Up Fish Creek Road & Other Stories

“David Matlin is a terribly American writer in the very best way. His rambling, Whitmanesque like sentences, reveal a caring and involved sensibility, in tale after tale devoted to the best of American values: beings involved with others and with nature, figures who specifically empathize with others and the world around them, both past and present. For Matlin’s characters American history is an intense interrelationship with the land and language:

Maidu, Wintun, Yokut, Miwok. Theo liked to wrap these syllables into his explorations of the high meadows and granitic fastnesses which surrounded his boyhood world looking for big-horn, the remnant herds at his end of the Sequoia country not yet destroyed by the “hoofed locusts” as Muir called the domestic sheep introduced directly after the Gold Rush, denuding ancient forage and meadow, spreading disease for which the wild ungulates had no immunities.

His is a writing alive with a passionate commitment to the values embedded in the American consciousness within the American landscape. A vision rare in contemporary US literature, Matlin’s writing reaches into the great social and political commitments of the 19th century without asking us to grow nostalgic about the past.” -Douglas Messerli, Writer and Publisher of Green Integer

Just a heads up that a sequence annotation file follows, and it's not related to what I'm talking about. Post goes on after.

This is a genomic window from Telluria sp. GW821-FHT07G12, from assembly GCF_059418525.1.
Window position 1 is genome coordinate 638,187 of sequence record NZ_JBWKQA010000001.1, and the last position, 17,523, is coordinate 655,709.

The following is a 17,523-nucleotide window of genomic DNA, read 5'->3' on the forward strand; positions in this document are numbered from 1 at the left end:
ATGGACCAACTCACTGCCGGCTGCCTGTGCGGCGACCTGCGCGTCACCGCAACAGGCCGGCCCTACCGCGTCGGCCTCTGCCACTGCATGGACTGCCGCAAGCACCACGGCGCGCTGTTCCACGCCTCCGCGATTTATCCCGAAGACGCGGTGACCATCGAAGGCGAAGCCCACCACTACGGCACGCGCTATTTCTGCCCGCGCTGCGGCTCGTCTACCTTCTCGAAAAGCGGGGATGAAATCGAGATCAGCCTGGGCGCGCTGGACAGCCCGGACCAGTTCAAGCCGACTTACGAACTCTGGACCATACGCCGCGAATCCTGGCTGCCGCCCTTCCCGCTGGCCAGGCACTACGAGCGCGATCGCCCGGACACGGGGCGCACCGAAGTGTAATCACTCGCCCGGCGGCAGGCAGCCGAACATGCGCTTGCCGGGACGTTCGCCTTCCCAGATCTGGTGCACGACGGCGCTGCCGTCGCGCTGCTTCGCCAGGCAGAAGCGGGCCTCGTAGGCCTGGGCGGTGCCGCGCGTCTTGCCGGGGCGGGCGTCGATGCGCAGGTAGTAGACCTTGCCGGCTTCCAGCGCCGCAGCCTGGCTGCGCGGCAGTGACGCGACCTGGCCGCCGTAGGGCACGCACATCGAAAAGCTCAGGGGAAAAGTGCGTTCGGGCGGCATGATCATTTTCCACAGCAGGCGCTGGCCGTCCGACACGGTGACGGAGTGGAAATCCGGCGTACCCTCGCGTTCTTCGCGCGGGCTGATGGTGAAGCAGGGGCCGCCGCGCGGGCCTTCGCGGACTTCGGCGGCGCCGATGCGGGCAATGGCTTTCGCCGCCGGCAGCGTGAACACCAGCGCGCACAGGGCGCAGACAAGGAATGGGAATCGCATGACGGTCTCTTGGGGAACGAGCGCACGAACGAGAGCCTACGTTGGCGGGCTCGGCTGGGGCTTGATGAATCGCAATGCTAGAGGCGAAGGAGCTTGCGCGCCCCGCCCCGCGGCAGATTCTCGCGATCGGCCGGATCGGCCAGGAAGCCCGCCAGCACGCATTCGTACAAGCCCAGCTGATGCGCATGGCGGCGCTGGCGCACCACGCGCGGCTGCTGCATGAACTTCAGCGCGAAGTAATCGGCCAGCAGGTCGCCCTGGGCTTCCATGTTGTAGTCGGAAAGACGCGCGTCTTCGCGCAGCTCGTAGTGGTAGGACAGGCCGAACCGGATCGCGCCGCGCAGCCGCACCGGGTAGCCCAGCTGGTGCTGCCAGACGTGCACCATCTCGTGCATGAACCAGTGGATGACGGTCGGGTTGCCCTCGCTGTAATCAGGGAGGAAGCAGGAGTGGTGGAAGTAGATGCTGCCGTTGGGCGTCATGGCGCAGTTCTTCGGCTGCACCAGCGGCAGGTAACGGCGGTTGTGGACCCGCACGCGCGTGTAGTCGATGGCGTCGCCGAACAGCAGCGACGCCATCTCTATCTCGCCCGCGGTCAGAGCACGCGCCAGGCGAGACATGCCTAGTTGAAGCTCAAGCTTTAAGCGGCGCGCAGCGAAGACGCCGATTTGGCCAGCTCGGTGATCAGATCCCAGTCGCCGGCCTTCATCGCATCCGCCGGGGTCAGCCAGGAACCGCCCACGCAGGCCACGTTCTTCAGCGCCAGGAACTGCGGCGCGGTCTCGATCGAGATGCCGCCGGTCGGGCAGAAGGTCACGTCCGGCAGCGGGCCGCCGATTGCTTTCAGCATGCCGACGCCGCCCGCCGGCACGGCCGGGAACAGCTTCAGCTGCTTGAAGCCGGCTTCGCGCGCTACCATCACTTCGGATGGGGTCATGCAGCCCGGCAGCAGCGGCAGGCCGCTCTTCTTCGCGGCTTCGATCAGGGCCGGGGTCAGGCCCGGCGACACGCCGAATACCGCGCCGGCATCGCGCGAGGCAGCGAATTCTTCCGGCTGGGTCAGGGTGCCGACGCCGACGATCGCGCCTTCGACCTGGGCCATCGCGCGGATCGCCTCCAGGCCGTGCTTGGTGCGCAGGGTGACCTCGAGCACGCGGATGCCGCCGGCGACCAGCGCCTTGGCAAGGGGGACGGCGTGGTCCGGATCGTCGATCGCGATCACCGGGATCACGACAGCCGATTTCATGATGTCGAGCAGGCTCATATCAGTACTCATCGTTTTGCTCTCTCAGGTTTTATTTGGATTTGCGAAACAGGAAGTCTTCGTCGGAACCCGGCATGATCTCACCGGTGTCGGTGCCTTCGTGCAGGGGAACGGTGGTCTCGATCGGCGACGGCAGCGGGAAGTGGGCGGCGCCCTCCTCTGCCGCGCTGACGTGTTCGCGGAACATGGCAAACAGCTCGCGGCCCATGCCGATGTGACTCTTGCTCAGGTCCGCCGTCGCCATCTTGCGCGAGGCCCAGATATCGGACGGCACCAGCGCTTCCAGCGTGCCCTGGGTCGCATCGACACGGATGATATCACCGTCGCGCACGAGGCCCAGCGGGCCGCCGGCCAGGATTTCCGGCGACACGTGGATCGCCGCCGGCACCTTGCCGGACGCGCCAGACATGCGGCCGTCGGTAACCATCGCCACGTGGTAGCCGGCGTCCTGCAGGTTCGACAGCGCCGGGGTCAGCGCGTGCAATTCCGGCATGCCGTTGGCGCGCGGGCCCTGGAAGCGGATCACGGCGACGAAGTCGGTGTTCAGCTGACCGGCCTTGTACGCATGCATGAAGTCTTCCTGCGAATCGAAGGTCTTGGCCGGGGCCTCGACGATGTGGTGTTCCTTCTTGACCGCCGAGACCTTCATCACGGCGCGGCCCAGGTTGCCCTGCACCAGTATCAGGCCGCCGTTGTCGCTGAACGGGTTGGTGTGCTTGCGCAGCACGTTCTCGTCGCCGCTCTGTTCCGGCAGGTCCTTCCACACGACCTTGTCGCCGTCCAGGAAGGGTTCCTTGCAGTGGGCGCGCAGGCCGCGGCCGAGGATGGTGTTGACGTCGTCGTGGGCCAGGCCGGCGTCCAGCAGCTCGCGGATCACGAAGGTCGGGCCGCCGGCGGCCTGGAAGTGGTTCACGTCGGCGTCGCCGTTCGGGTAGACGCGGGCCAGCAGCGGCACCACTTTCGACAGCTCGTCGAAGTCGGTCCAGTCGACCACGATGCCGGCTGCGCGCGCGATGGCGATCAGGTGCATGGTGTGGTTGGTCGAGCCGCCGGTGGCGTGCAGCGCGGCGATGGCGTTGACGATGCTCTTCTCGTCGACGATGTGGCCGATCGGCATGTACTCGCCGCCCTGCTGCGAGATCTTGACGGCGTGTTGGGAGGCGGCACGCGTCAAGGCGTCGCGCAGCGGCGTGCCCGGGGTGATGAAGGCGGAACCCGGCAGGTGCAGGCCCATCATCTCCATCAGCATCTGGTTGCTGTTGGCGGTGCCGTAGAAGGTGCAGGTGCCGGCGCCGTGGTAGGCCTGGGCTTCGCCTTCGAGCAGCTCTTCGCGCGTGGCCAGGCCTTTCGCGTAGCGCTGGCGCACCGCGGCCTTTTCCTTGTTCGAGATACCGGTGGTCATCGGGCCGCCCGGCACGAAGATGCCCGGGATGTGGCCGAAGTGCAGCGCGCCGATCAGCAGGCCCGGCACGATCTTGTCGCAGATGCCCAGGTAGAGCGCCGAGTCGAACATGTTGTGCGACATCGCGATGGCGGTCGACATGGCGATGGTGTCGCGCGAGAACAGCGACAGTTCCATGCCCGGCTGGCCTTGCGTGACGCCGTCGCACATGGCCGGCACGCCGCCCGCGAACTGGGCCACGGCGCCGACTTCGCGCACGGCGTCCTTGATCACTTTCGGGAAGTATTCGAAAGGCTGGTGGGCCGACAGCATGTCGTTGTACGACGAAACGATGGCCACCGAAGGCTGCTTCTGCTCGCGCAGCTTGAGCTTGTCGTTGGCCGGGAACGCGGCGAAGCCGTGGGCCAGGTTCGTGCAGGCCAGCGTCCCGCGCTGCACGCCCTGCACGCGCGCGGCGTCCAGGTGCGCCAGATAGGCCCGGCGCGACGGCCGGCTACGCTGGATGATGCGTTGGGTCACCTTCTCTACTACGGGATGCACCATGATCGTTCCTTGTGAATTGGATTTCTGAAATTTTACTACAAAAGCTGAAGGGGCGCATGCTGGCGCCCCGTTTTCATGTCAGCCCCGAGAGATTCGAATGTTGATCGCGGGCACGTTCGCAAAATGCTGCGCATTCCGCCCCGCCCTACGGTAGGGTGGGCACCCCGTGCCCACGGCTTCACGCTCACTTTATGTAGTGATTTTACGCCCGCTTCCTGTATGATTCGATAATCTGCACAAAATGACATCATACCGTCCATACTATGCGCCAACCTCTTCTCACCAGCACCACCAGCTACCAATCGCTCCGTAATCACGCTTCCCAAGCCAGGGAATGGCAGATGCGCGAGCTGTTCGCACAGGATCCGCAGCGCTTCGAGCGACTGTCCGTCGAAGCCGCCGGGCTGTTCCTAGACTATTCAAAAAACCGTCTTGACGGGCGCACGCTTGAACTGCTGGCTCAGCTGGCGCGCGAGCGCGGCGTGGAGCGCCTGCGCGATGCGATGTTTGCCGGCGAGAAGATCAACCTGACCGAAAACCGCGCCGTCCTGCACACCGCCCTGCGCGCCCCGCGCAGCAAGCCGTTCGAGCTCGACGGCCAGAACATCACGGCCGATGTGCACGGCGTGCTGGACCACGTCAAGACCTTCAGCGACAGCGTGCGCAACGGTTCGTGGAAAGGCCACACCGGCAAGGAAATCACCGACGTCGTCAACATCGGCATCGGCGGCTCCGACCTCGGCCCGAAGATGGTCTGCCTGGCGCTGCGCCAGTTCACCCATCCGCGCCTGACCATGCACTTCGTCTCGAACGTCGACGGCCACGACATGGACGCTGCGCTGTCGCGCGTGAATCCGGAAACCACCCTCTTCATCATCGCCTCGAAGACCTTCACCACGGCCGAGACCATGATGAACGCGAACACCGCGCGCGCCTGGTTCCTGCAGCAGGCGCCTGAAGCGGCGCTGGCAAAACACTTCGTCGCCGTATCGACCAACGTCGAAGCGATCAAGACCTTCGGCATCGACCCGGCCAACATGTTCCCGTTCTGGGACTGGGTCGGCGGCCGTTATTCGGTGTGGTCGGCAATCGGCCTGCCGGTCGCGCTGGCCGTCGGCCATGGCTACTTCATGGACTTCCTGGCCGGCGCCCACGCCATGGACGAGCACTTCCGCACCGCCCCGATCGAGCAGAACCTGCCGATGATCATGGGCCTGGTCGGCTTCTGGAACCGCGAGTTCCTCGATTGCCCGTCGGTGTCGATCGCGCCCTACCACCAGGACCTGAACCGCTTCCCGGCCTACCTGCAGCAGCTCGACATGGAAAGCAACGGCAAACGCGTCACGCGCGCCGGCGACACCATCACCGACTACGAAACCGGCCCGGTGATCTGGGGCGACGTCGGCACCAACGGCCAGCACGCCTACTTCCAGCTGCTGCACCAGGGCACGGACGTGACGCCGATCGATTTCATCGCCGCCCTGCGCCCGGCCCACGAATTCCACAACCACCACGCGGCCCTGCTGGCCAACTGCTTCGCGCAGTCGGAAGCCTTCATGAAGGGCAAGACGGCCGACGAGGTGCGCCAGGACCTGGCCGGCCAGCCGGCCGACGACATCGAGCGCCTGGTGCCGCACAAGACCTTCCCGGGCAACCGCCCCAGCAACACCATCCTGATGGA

Though these stories are anchored in events unfolding in contemporary times, their power and beauty rest on Matlin’s rhapsodic evocation of America’s past. It is all that has vanished—the majestic wilderness of the land and the heroic spirit of the men who inhabited it, Native Americans and early settlers alike—that comes fully, hauntingly to life, making the present appear eviscerated not just diminished. The poetic cadence of the prose and the grandiloquent length of the sentences having a hypnotic effect, as all Matlin’s work, UP FISH CREEK ROAD reads like a dream: there is no linear time; there is no continuous space; depicted events have the mystique and ineffable grandeur of myth. Being dreamlike, the sense of reality is at times incoherent, but the images are always stunning and the sensuous, tactile language that paints them, magnificent. -Irini Spanidou, author of God’s Snake